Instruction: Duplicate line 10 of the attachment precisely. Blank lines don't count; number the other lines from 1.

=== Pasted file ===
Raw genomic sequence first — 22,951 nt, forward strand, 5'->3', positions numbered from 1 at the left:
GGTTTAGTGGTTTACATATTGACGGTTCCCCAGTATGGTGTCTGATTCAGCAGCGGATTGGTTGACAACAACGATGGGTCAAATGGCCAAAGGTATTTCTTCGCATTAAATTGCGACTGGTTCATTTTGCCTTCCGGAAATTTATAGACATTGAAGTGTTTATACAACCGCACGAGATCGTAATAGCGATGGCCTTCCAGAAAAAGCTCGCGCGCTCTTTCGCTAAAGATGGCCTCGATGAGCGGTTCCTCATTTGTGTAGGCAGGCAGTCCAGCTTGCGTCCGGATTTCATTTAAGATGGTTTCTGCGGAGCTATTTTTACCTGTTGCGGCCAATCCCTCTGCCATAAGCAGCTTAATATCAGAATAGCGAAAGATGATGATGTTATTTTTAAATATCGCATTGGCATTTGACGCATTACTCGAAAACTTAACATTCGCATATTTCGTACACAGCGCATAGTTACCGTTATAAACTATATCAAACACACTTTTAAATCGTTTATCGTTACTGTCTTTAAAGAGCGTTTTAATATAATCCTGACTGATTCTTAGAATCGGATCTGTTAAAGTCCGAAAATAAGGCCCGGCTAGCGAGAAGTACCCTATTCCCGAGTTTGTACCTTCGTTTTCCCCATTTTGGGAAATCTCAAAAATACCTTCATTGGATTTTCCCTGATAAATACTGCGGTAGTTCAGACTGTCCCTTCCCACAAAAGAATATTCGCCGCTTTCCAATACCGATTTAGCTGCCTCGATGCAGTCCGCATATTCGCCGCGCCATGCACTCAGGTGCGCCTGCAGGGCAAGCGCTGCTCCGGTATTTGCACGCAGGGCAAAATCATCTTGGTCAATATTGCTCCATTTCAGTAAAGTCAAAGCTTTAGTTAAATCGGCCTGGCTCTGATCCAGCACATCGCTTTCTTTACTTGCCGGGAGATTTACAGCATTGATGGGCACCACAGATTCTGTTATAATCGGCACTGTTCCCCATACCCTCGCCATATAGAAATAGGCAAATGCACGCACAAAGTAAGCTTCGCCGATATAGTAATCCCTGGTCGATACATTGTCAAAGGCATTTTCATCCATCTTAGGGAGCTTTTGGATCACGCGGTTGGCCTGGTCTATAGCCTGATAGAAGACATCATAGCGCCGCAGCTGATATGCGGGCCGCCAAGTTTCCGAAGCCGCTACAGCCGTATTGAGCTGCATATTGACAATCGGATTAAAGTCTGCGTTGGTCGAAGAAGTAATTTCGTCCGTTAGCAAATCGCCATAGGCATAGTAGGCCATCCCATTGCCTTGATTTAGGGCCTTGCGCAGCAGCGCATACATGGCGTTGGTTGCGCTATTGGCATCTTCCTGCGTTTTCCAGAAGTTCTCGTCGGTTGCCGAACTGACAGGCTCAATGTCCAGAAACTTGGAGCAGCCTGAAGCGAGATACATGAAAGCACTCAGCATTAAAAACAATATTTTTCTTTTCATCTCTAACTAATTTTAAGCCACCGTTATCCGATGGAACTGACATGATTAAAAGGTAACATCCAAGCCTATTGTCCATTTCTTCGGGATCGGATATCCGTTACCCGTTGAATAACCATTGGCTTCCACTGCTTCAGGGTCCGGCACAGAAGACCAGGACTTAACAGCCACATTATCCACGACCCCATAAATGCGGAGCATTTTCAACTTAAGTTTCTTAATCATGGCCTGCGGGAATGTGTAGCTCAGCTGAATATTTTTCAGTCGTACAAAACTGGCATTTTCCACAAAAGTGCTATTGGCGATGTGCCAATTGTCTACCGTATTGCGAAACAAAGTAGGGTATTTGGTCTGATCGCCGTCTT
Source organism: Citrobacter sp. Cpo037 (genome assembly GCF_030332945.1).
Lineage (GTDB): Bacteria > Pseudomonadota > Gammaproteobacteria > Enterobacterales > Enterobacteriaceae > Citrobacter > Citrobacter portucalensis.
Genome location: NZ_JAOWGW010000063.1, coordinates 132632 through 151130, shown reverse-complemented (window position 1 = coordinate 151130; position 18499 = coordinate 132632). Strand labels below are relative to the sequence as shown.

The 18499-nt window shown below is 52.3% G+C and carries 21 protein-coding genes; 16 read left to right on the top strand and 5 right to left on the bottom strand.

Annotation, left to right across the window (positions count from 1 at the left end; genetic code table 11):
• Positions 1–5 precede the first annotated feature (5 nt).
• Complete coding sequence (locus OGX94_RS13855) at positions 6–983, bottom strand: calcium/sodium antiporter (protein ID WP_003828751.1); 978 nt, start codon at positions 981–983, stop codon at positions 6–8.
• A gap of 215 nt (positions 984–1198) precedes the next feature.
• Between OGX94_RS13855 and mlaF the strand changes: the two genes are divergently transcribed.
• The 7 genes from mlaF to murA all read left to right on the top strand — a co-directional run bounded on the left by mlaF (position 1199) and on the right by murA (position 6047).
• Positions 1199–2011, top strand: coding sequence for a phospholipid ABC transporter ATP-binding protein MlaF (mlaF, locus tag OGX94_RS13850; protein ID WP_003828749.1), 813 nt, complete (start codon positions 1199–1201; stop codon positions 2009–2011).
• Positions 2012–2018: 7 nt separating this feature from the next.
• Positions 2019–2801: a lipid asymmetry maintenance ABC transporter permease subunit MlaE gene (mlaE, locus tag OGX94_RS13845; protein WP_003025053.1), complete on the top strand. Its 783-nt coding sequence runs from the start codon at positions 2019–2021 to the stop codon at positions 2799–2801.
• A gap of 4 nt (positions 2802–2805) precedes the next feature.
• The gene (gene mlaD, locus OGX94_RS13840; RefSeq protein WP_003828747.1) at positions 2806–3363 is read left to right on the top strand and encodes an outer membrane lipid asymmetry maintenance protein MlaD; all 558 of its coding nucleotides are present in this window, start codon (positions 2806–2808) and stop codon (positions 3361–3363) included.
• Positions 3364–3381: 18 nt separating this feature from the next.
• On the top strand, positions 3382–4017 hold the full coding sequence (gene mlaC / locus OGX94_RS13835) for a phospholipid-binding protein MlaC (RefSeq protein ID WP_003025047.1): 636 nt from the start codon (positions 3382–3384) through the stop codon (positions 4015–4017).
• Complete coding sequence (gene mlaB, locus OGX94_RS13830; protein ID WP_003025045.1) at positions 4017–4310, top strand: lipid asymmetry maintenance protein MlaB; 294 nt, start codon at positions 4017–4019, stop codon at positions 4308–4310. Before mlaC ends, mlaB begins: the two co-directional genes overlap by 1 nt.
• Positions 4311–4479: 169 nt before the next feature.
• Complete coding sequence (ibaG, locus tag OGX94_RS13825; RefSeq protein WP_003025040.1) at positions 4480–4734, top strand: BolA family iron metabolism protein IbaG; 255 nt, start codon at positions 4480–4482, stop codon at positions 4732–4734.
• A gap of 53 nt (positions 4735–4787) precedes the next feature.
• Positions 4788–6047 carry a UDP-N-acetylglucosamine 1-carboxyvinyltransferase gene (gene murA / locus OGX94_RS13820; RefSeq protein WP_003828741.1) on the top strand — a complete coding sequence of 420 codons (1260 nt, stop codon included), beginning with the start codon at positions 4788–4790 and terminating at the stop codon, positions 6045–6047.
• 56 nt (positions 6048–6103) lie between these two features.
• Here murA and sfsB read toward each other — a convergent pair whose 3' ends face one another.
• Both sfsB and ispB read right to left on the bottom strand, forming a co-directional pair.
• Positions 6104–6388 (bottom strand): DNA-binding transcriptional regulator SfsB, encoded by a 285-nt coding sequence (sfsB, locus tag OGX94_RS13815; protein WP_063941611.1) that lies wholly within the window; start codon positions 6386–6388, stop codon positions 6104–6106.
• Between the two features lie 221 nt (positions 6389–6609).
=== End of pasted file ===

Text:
• A gap of 215 nt (positions 984–1198) precedes the next feature.